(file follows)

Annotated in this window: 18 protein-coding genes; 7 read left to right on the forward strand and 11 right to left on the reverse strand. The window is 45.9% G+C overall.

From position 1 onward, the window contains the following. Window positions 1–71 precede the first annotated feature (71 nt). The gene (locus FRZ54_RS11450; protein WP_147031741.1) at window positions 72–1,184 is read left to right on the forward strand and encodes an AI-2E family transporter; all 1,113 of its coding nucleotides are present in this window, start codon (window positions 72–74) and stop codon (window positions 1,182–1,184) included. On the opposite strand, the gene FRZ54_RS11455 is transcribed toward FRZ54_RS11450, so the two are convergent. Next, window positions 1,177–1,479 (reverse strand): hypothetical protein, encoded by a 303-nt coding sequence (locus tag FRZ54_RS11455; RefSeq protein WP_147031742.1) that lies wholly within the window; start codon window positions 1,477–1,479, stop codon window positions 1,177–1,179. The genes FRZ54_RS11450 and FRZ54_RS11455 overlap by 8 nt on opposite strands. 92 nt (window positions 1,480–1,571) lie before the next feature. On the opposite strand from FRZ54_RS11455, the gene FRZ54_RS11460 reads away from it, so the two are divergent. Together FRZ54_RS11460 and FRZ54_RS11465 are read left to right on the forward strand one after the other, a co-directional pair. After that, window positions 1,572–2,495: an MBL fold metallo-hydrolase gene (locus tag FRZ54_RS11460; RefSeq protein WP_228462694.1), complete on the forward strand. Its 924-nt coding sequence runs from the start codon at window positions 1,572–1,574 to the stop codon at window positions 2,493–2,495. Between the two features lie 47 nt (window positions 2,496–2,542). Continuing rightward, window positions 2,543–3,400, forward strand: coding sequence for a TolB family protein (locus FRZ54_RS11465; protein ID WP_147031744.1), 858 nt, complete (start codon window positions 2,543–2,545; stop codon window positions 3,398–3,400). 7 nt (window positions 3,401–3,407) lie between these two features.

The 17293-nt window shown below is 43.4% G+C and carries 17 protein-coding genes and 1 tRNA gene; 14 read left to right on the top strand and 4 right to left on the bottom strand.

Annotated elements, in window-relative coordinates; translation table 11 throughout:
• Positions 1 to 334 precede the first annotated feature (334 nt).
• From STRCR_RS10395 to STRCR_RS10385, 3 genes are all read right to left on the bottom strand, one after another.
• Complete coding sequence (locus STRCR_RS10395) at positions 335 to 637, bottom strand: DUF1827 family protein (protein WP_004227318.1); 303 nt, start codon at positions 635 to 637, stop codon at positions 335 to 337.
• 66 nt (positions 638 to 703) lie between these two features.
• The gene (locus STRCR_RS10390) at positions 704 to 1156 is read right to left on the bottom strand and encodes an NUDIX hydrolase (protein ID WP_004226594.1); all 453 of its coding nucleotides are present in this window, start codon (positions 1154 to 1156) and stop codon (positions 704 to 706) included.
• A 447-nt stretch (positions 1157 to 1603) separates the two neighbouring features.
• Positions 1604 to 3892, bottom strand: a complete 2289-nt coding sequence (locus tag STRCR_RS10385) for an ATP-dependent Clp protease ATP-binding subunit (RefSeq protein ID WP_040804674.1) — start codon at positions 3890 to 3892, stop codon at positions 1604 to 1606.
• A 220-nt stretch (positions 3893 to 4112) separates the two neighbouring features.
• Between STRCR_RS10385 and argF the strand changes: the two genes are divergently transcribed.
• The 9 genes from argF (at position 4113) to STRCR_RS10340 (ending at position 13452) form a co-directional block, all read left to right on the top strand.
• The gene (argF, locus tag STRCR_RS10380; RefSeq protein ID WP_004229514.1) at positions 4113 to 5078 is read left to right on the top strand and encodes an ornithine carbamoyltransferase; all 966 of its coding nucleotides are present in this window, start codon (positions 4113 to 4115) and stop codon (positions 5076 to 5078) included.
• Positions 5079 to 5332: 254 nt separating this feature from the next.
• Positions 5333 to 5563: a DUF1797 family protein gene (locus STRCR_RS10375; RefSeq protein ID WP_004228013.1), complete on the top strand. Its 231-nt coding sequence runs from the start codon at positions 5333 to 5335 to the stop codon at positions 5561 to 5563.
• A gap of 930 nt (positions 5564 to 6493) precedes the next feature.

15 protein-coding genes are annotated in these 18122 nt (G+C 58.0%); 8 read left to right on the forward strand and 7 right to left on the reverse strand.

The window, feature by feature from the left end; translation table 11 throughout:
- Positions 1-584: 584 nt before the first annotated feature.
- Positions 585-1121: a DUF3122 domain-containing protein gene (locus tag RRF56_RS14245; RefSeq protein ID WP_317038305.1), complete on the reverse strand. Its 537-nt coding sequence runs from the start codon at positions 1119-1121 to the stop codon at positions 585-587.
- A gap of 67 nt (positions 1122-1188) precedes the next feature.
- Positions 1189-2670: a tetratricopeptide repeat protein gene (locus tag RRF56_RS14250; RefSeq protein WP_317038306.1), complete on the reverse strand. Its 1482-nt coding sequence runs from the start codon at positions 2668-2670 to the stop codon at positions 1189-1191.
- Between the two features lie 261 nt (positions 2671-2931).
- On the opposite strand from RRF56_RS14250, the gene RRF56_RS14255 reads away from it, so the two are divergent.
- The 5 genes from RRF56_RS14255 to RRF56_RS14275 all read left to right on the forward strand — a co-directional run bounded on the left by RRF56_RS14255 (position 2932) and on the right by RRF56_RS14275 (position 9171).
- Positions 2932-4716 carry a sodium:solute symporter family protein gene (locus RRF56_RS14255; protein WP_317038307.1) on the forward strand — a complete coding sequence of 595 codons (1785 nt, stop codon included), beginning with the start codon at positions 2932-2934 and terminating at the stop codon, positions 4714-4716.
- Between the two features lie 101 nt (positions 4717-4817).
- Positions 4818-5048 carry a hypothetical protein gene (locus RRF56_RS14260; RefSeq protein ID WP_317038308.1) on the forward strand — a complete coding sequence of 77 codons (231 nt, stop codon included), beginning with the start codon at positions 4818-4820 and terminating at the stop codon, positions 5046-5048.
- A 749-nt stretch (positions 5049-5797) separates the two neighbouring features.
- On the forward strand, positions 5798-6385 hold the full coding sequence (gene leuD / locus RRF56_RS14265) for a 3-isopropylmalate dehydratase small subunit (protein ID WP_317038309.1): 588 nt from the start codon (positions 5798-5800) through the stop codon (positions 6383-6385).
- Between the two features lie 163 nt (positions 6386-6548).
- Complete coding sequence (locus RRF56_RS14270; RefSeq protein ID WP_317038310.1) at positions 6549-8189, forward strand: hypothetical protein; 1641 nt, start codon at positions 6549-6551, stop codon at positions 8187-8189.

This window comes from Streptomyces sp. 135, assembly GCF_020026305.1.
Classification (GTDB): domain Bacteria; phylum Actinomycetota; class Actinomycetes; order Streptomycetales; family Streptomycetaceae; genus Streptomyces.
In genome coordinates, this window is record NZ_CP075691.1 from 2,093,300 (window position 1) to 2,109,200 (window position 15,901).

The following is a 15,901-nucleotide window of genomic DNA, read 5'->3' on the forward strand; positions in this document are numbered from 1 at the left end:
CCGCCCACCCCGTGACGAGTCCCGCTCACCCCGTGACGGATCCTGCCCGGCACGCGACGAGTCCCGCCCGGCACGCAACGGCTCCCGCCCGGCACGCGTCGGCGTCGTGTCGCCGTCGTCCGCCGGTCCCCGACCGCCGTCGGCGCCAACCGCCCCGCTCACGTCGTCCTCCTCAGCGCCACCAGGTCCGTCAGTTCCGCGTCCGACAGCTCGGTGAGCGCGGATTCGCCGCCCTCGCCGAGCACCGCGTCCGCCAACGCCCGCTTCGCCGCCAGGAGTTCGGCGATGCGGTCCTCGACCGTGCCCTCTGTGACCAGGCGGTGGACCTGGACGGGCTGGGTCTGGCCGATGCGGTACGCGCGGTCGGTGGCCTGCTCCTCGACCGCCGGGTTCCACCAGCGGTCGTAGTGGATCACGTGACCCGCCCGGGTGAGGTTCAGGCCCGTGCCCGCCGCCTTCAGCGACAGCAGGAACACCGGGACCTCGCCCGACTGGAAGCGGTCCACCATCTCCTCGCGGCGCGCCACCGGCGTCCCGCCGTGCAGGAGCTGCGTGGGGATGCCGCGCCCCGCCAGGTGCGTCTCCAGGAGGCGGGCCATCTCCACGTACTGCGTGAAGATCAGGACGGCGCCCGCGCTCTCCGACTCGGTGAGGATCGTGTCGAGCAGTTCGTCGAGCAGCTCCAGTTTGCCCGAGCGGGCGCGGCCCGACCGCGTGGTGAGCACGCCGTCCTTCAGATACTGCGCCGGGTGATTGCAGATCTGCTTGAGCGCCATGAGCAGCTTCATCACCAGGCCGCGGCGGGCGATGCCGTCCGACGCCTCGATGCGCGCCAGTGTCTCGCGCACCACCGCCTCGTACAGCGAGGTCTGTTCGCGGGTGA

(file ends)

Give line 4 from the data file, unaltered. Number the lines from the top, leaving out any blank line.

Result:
Annotated elements, in window-relative coordinates; translation table 11 throughout: